Will “Stranger Things” dominate the 2017 Emmys? The show debuted almost one year ago, in the summer of 2016, and gradually became a word-of-mouth hit. Then it became an awards hit with nominations at the Golden Globes, Writers Guild Awards and Directors Guild Awards, and victories at the SAG Awards (Best TV Drama Ensemble) and the Producers Guild Awards (Best Drama Series) It even earned a pair of Grammy nominations for its score soundtracks.
But “Stranger Things” would be an unconventional Emmy nominee with its sci-fi and horror elements and young cast. It’s set in the 1980s and inspired by words from that era by Stephen King, Steven Spielberg and John Carpenter. It tells the story of the search for a missing boy, which reveals a government conspiracy and an alternate dimension on the underside of our reality. But after a year’s worth of critical and awards buzz, this uncommon contender might be too big for the TV academy to ignore.
We interviewed 10 cast and crew members from the series to discuss the show. Click the “Watch Now” links below to be taken to their complete interviews.
Duffer Brothers (Best Drama Series, Best Drama Writing, Best Drama Directing): “I think it was ‘Game of Thrones’ that kicked that door down. To be able to do something in genre, something with monsters or robots, and have it be taken somewhat seriously, five or ten years ago it seems impossible to imagine.” (Watch Now)
Shawn Levy (Best Drama Series, Best Drama Directing): “The conventional wisdom for years has been something with kids really needs to be for kids. No one wants something with kids that isn’t for kids. And so it was not an obvious marketplace kind of decision. I just loved this script, I really dug the brothers and we tried and set out to make something cool.” (Watch Now)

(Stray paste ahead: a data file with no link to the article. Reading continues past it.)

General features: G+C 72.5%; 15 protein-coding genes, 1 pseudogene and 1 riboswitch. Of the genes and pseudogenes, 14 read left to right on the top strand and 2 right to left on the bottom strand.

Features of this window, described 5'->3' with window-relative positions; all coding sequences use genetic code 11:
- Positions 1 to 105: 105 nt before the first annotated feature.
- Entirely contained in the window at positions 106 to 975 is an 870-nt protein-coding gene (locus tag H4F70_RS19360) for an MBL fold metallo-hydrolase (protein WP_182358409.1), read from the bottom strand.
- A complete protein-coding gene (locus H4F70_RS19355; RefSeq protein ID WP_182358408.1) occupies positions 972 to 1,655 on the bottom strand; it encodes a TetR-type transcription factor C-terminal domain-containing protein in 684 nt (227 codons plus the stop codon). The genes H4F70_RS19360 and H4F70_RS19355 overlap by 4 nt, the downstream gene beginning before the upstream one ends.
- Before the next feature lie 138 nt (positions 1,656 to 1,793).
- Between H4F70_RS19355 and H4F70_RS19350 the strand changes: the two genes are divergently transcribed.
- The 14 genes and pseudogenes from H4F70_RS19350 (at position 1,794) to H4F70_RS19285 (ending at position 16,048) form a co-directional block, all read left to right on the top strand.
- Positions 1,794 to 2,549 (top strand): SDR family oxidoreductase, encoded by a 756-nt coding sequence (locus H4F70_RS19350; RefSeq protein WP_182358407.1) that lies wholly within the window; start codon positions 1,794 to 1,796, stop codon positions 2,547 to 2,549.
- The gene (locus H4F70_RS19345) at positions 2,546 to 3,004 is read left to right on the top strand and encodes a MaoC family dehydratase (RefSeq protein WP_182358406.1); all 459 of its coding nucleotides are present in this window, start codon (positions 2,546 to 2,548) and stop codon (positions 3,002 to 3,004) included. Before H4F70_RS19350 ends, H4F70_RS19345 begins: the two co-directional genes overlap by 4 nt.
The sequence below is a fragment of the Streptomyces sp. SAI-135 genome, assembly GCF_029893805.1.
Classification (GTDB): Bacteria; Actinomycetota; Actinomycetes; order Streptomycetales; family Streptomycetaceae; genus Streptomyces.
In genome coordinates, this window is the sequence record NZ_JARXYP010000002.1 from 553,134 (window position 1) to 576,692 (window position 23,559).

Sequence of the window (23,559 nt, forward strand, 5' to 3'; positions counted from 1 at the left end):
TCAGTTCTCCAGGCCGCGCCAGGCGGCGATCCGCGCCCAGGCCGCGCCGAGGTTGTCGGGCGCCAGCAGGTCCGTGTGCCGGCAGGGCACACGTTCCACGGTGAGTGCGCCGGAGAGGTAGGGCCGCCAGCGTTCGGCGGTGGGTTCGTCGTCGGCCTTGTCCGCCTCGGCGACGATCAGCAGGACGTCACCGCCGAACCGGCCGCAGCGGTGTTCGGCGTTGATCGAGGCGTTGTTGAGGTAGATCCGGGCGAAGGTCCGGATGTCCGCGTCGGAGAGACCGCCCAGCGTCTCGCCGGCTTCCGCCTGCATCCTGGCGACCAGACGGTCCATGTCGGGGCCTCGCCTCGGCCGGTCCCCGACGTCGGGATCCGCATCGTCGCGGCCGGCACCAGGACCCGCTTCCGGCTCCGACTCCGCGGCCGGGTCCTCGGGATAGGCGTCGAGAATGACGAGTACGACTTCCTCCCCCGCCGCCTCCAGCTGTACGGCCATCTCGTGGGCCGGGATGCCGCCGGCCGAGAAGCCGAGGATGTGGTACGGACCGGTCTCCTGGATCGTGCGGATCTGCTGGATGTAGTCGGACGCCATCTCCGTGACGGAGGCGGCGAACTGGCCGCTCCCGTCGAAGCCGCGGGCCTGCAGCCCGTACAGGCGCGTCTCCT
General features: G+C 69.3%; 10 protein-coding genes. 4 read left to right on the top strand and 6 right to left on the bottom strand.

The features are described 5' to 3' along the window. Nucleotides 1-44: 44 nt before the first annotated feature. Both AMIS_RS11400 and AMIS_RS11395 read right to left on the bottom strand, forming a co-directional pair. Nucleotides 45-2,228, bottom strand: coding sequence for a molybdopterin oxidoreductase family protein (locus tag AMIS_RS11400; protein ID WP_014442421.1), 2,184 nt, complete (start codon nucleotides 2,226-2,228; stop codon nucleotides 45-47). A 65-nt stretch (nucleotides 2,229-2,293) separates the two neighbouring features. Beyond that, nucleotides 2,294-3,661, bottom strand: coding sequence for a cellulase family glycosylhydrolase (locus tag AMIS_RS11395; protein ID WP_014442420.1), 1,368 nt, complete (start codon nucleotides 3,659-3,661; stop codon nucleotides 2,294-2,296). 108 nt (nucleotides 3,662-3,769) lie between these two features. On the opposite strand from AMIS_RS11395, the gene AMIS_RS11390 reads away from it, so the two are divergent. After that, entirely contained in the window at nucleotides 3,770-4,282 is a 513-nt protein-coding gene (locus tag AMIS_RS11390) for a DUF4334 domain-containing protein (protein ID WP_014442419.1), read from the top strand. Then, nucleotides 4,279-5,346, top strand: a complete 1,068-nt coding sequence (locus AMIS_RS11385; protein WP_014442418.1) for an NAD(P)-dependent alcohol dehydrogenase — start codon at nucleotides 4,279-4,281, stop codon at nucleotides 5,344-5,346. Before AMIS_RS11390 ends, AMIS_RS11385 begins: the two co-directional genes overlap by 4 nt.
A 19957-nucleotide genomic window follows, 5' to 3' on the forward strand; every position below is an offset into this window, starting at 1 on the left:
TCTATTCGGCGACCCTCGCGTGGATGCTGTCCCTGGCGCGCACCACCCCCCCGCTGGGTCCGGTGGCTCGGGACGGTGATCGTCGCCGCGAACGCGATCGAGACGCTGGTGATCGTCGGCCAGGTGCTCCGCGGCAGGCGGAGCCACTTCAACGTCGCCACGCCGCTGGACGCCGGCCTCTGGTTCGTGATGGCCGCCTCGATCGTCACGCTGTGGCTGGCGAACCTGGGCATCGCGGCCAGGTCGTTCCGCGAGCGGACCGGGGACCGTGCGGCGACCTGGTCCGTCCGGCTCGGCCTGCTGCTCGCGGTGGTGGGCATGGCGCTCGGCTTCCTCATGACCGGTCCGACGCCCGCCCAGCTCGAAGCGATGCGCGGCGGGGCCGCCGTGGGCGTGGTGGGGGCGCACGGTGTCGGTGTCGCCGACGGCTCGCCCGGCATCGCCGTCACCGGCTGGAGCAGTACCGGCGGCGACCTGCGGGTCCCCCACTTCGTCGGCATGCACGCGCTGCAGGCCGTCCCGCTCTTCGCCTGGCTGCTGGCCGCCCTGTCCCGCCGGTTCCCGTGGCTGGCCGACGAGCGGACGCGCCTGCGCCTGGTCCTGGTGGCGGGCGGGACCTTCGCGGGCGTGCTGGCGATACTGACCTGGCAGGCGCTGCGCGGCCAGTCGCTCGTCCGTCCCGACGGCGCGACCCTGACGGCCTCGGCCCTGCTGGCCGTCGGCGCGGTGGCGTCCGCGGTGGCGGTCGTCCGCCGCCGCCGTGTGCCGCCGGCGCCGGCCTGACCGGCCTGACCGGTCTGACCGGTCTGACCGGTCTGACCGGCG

David Harbour (Best Drama Supporting Actor): “I had become a little bit cynical about my place in film and TV. ‘Stranger Things’ really reinvigorated my belief in being able to tell a story that I really believed in.” (Watch Now)
Millie Bobby Brown (Best Drama Supporting Actress): “I definitely broke character. It was something I just couldn’t hold in. I’m constantly serious in the whole show and it was so hard to see everybody else have so much fun and tell jokes and run, and I’m running but I’m constantly silent. I’m crying all the time, blood is trickling down my nose and I’m killing a ton of people.” (Watch Now)
Tim Ives (Best Cinematography, Single-Camera): “The success of the show has been overwhelming to all of us. We felt like it was something very, very special, but you can never predict the sort of success we’ve had on this show.” (Watch Now)
Kyle Dixon and Michael Stein (Best Music Composition): “[The Duffers] didn’t want it to be just like a retro throwback. They wanted it to be modern, and there’s something about our music that was cinematic, as well as retro, as well modern.” (Watch Now)
Chris Trujillo (Best Production Design, Narrative Period): “I feel like that’s also part of what makes it special, being able to bring some of the realism of indie filmmaking to the magical wonder of that sort of early ’80s world.” (Watch Now)
Marc Kolbe (Visual Effects Supervisor): “We went through a lot of the old school techniques of doing as much as we could practically. Obviously, to do a lot of that work takes time, and when you’re doing television shows, that’s one thing you never have enough of. We were doing as much as we could practically, and then we’d enhance digitally.” (Watch Now)
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